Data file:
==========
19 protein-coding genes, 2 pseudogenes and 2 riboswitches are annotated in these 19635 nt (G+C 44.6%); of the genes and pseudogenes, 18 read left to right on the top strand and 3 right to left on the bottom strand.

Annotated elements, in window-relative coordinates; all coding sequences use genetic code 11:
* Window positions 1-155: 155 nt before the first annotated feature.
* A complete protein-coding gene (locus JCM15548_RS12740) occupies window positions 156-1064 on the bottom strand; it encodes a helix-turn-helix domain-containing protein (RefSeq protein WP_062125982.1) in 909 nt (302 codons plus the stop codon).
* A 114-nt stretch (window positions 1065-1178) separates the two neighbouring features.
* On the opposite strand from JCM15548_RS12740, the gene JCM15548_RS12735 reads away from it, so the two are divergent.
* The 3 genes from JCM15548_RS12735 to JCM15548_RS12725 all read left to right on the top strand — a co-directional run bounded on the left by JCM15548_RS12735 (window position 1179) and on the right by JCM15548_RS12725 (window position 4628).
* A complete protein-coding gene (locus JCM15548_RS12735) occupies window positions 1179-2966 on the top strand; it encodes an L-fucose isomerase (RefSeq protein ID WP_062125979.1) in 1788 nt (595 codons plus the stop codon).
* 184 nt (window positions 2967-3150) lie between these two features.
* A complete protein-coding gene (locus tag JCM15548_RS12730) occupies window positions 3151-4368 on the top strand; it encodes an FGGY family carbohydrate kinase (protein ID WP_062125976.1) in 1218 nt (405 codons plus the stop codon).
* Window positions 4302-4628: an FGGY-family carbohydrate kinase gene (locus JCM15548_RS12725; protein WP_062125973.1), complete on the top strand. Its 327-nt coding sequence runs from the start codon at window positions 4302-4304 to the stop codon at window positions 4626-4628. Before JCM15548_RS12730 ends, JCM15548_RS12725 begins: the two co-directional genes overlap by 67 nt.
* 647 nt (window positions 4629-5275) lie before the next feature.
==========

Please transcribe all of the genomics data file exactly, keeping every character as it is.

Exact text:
19 protein-coding genes, 2 pseudogenes and 2 riboswitches are annotated in these 19635 nt (G+C 44.6%); of the genes and pseudogenes, 18 read left to right on the top strand and 3 right to left on the bottom strand.

Annotated elements, in window-relative coordinates; all coding sequences use genetic code 11:
* Window positions 1-155: 155 nt before the first annotated feature.
* A complete protein-coding gene (locus JCM15548_RS12740) occupies window positions 156-1064 on the bottom strand; it encodes a helix-turn-helix domain-containing protein (RefSeq protein WP_062125982.1) in 909 nt (302 codons plus the stop codon).
* A 114-nt stretch (window positions 1065-1178) separates the two neighbouring features.
* On the opposite strand from JCM15548_RS12740, the gene JCM15548_RS12735 reads away from it, so the two are divergent.
* The 3 genes from JCM15548_RS12735 to JCM15548_RS12725 all read left to right on the top strand — a co-directional run bounded on the left by JCM15548_RS12735 (window position 1179) and on the right by JCM15548_RS12725 (window position 4628).
* A complete protein-coding gene (locus JCM15548_RS12735) occupies window positions 1179-2966 on the top strand; it encodes an L-fucose isomerase (RefSeq protein ID WP_062125979.1) in 1788 nt (595 codons plus the stop codon).
* 184 nt (window positions 2967-3150) lie between these two features.
* A complete protein-coding gene (locus tag JCM15548_RS12730) occupies window positions 3151-4368 on the top strand; it encodes an FGGY family carbohydrate kinase (protein ID WP_062125976.1) in 1218 nt (405 codons plus the stop codon).
* Window positions 4302-4628: an FGGY-family carbohydrate kinase gene (locus JCM15548_RS12725; protein WP_062125973.1), complete on the top strand. Its 327-nt coding sequence runs from the start codon at window positions 4302-4304 to the stop codon at window positions 4626-4628. Before JCM15548_RS12730 ends, JCM15548_RS12725 begins: the two co-directional genes overlap by 67 nt.
* 647 nt (window positions 4629-5275) lie before the next feature.